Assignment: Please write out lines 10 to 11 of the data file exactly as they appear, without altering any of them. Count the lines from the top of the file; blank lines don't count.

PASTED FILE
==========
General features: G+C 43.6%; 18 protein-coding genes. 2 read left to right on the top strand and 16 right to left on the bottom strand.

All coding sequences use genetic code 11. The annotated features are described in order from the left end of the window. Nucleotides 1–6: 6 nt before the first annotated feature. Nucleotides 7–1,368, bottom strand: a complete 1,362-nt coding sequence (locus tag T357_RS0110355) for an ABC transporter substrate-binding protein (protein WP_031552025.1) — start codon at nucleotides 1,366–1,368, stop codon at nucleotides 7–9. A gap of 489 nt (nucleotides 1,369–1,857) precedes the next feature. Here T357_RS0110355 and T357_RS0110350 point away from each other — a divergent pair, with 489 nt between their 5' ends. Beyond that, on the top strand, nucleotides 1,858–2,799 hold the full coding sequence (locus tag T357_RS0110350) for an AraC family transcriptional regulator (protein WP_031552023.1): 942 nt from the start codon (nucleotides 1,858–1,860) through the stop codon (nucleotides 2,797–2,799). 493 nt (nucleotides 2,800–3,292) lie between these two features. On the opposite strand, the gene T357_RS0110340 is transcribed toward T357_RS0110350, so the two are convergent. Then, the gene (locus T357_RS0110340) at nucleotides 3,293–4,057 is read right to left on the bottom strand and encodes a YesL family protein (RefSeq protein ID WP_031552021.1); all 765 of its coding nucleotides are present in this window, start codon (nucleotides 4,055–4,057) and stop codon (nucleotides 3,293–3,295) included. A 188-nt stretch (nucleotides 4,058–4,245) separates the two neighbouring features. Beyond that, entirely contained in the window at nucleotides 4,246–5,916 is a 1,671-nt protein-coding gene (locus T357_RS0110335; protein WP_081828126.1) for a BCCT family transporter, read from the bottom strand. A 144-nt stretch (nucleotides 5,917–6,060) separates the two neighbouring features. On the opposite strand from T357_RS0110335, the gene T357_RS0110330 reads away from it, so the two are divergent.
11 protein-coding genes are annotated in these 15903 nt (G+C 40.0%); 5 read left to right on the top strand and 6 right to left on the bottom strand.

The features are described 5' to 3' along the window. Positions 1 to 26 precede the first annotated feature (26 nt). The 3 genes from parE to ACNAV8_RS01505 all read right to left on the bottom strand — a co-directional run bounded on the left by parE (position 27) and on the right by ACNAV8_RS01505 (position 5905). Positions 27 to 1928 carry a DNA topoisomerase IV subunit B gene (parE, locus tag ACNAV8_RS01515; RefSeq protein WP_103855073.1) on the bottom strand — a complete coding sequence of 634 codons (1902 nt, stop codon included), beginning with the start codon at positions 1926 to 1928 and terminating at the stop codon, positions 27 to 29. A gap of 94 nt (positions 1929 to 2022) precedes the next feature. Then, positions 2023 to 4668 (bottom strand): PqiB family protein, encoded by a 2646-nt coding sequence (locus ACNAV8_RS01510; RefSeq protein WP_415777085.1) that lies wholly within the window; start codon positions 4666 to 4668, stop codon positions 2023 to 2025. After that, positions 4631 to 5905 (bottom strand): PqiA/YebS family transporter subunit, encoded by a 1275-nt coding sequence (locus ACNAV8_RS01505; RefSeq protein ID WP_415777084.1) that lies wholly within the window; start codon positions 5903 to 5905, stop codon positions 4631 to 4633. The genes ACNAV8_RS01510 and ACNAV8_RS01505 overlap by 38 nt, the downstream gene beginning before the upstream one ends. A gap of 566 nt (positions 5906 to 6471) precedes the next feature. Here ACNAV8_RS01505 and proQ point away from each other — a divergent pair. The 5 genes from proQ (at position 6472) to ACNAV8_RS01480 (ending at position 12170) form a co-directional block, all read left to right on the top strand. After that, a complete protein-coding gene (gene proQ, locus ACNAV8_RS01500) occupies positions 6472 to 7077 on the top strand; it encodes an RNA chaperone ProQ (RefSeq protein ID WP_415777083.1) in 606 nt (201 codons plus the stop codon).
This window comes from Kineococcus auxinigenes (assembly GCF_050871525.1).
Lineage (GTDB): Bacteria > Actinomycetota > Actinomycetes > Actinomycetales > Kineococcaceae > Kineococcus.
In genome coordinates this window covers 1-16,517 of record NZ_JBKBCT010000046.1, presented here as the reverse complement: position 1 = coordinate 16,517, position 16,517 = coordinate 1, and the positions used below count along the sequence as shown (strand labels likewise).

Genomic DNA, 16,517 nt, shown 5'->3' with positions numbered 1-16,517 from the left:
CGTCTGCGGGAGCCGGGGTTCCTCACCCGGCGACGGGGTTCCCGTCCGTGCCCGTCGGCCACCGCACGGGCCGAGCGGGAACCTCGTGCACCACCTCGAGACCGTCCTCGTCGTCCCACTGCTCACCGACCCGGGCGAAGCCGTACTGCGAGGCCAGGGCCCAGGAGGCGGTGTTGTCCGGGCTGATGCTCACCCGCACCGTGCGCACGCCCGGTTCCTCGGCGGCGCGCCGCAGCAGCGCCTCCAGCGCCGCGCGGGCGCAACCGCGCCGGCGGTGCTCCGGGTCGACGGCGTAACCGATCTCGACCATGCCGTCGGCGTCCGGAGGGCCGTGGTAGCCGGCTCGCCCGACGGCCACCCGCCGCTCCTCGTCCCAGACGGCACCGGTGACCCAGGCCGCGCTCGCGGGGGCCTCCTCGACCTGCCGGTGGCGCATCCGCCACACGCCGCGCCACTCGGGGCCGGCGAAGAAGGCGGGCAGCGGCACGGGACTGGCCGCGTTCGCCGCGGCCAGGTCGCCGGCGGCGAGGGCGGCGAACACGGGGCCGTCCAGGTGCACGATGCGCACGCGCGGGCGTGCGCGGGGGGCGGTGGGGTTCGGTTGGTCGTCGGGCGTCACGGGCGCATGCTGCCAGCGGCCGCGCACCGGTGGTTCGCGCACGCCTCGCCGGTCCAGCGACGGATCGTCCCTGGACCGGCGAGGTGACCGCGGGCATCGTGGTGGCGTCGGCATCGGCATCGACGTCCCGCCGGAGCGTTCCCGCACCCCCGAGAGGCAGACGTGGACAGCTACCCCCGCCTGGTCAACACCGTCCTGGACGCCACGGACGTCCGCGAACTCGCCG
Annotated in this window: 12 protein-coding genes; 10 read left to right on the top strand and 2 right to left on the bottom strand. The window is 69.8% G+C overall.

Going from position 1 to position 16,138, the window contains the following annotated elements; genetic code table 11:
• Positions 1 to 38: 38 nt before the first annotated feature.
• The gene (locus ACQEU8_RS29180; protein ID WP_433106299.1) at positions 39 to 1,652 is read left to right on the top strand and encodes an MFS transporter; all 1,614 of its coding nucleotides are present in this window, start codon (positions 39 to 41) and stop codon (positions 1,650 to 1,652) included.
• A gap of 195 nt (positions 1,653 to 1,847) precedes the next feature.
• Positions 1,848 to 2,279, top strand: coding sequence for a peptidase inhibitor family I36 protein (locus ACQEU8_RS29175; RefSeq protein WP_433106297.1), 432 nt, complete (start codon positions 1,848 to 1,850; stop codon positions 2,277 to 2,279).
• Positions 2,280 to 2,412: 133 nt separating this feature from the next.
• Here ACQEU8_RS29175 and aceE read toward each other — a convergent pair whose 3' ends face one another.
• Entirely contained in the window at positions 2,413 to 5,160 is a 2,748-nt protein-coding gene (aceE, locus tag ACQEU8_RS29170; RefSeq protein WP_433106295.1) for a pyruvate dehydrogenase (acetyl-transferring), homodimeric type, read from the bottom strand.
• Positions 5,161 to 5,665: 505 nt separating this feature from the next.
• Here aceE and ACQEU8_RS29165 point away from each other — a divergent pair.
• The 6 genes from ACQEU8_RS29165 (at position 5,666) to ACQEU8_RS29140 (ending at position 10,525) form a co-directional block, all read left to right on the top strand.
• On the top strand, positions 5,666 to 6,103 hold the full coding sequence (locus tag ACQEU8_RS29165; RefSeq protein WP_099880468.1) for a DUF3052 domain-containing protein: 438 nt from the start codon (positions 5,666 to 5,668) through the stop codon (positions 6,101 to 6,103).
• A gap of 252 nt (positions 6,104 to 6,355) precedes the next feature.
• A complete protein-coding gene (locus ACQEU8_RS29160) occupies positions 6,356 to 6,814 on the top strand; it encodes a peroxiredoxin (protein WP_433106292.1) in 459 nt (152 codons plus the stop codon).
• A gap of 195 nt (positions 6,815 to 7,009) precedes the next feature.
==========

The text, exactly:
Annotated in this window: 12 protein-coding genes; 10 read left to right on the top strand and 2 right to left on the bottom strand. The window is 69.8% G+C overall.

Going from position 1 to position 16,138, the window contains the following annotated elements; genetic code table 11: